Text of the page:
The Most Important Challenge Facing Us All

“Kindness is in our power, even when fondness is not.” (Samuel Johnson)

Attribution: Donna CameronWhen you wake up on the morning of November 7 and tune in to the full nationwide election results, will you be heartened or dejected? Unless you have a reliable crystal ball, you’re going to have to live with that uncertainty for a few more days. We all are.

But while we wait, there’s one critically important task we can undertake: we can decide how we’re going to respond—win or lose. We need to ask this question now, before we know the outcome, before we know if we are on the winning side or the losing side. It’s unlikely that any of us will see exactly the outcome we hope for in every race, or that anyone will see defeat on every front. But how we respond—as individuals and as a nation—will set the tone for us as we move ahead. In a very real sense, our collective response will either fortify or weaken our democracy.

If the election doesn’t go your way…

…keep on reading…

What Are We Doing Here?

“The meaning of life is to find your gift. The purpose of life is to give it away.” (Pablo Picasso)

Attribution: Donna CameronOver the last couple of weeks, we’ve been reminded—by their loss—of what a difference one person can make in the world and in the lives of others. While Aretha Franklin and John McCain shared very little in common in their lives or their vocations, they did share a generosity of spirit and passion for something much bigger than themselves. I’ve cried as I watched, read, and listened to eulogies and shared memories of these luminaries—cried for their loss, cried for the fact that what they represent is becoming rarer and rarer in public life, and for the families, friends, and admirers who will feel their loss forever. I’ve also laughed frequently—at the stories and remembrances, the pure joy and celebration that their lives inspired, even in death. I have been reminded of a favorite line from the brief, but exquisite, D.H. Lawrence poem, “When the Ripe Fruit Falls”:

When fulfilled people die
the essential oil of their experience enters
the veins of living space, and adds a glisten
to the atom, to the body of immortal chaos.

With these thoughts in my mind as I read Leonard Pitts’ recent column, “With all due respect, President Trump, what do you want people to say at your own funeral?” I was left with an abiding pity for Donald Trump. Yes, I still dislike the man, despise what he stands for, and despair over the damage he and his accomplices have inflicted on our country and the world. Yet, I pity him, for he will never know the love Aretha Franklin and John McCain knew. He will not die with the peaceful knowledge that he has done his best and given his all. Read Leonard Pitts’ column. It’s perfect. Because even though he’s speaking to Donald Trump, he’s speaking to the rest of us, too.

Lastly, I offer a three-year-old blog post of my own, asking us to think about our own legacy.

The Power of a Yellow Sticky Note

“No act of kindness is too small. The gift of kindness may start as a small ripple that over time can turn into a tidal wave affecting the lives of many.” (Kevin Heath)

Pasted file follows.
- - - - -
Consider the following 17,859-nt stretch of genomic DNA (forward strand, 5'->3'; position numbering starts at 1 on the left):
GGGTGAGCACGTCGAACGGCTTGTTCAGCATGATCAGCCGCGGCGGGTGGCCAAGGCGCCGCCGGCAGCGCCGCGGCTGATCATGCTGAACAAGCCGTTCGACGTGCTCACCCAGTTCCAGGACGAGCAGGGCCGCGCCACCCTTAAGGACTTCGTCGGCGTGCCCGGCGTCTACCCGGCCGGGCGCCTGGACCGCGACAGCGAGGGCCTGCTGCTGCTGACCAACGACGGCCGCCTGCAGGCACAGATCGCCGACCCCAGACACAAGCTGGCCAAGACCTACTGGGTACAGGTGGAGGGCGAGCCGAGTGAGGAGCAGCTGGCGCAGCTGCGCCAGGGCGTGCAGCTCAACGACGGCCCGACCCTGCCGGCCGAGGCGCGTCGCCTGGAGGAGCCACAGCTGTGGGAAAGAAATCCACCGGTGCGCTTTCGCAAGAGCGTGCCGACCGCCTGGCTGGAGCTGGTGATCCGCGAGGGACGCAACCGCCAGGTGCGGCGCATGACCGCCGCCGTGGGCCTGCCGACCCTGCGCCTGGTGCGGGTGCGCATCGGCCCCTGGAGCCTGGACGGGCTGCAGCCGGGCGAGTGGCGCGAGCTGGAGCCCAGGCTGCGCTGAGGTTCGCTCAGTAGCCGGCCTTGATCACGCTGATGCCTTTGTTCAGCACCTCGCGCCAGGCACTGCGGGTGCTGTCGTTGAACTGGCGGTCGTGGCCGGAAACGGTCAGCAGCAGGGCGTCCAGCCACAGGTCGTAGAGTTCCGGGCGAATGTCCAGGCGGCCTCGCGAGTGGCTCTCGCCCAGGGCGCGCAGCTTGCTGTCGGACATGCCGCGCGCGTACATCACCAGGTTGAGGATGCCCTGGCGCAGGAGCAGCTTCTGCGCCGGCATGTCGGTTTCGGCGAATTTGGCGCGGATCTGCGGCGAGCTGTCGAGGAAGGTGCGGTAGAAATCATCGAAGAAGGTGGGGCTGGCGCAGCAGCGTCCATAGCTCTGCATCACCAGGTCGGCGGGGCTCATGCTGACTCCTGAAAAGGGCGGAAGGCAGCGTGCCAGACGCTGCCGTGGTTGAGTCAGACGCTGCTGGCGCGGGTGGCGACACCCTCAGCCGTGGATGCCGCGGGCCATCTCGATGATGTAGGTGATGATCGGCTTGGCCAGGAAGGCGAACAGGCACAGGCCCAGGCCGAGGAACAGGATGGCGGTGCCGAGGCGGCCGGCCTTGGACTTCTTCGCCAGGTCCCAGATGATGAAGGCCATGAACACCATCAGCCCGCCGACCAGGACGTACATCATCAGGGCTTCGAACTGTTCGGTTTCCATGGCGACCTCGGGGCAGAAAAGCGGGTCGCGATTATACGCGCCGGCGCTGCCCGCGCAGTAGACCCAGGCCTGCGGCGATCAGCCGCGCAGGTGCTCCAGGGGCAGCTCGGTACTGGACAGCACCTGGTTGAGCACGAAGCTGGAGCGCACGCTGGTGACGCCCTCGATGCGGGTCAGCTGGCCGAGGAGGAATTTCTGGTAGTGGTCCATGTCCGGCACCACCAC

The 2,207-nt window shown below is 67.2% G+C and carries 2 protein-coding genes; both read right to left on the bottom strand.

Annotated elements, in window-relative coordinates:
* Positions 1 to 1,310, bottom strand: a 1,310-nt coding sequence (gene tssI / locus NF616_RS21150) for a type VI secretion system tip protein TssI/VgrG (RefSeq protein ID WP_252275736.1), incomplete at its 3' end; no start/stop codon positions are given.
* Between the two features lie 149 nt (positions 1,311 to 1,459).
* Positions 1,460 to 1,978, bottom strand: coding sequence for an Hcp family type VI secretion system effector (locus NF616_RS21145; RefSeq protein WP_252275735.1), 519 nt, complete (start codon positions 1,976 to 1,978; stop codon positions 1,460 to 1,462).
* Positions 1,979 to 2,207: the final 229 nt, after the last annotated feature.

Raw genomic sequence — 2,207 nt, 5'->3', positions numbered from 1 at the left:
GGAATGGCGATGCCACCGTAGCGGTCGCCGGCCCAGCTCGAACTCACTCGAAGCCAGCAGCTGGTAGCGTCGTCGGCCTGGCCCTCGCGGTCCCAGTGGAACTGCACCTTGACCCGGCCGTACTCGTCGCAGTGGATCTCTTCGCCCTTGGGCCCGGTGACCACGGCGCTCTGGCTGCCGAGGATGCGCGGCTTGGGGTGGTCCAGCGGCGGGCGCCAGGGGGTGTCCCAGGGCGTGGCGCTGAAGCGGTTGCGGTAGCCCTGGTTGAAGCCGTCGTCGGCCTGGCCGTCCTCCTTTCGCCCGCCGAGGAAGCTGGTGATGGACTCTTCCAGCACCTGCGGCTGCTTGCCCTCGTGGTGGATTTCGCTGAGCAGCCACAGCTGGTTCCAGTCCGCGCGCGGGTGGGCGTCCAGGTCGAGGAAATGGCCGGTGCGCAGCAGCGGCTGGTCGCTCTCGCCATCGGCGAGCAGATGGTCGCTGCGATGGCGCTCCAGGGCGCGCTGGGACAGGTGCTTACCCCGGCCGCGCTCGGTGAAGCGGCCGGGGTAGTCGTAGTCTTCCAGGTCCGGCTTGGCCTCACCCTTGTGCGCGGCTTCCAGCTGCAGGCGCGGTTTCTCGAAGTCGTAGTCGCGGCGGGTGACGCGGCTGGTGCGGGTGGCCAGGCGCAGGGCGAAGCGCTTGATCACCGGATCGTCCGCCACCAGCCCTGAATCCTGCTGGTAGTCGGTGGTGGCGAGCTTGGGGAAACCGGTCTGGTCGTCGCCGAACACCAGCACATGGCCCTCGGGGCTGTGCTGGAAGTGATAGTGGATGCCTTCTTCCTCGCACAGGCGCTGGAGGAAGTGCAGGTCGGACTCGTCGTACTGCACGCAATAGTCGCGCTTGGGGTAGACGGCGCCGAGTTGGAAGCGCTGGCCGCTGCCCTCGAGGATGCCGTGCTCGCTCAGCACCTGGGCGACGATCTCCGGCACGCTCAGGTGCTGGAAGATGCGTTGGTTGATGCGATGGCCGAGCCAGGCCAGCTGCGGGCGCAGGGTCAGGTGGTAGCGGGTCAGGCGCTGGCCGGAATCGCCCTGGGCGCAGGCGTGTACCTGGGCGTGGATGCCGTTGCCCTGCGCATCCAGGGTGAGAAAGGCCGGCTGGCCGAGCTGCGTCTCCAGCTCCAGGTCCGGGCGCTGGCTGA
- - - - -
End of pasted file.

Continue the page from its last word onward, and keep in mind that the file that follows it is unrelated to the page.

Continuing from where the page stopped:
I was grumpy Monday. I was grumpy and depressed—deeply discouraged by the state of the world, the direction my country is taking, and the incivilities that have become so frequent and commonplace. I was feeling helpless to make any difference toward positive change and also overwhelmed by other things that are happening in my life. It wasn’t a great day.

In the mid-afternoon mail, I received a small envelope from my book publicist’s office. I had requested a supply of her business cards to include when I mailed information out to possible reviewers or others expressing interest in seeing advance copies of A Year of Living Kindly. Ben, the individual who mailed the cards to me, took the time to dash off a short message on a post-it, saying, “Donna, I just wanted to let you know that your book was incredible and inspiring! Thank you for that. ~Ben”

That tiny note changed my day. Suddenly, I felt hopeful. I felt connection. I was touched by Ben’s words. And I was also aware that he could just as easily have mailed me the cards without taking the time to include a note. I would never have known the difference.

…keep on reading…

America, the Cruel … or the Kind?

“When the power of love overcomes the love of power the world will know peace.” (Jimi Hendrix)

Attribution: Donna CameronRecently, I was interviewed for an article about my soon-to-be published book, A Year of Living Kindly (yes, it appears I am something of a one-trick pony). One question the interviewer asked me was what I think the biggest misconception is about kindness.

That’s an easy one: the biggest misconception about kindness is that it is weak, that it is soft, bland, and insubstantial. That kind people are pushovers, ineffective, and easily manipulated. That kindness itself is feeble and puny in the face of power or authority.

…keep on reading…

Whine Not

“People won’t have time for you if you are always angry or complaining.” (Stephen Hawking)

Looking around at the world today, there’s plenty to complain about. Those triggers may be different for each of us, but unless you’ve somehow maneuvered your way into a bubble of bliss, there’s a lot of crap raining down on parades everywhere.

So, we complain. We complain about politics, we complain about our jobs, we complain about our relatives, we complain about the cost of turnips, and—of course—we complain about the weather. And we don’t just complain in solitude, or in silence. We also get together and vent—maybe over drinks after work, or around a dinner table, or when we chat with neighbors over the back fence. It seems to come effortlessly.

…keep reading…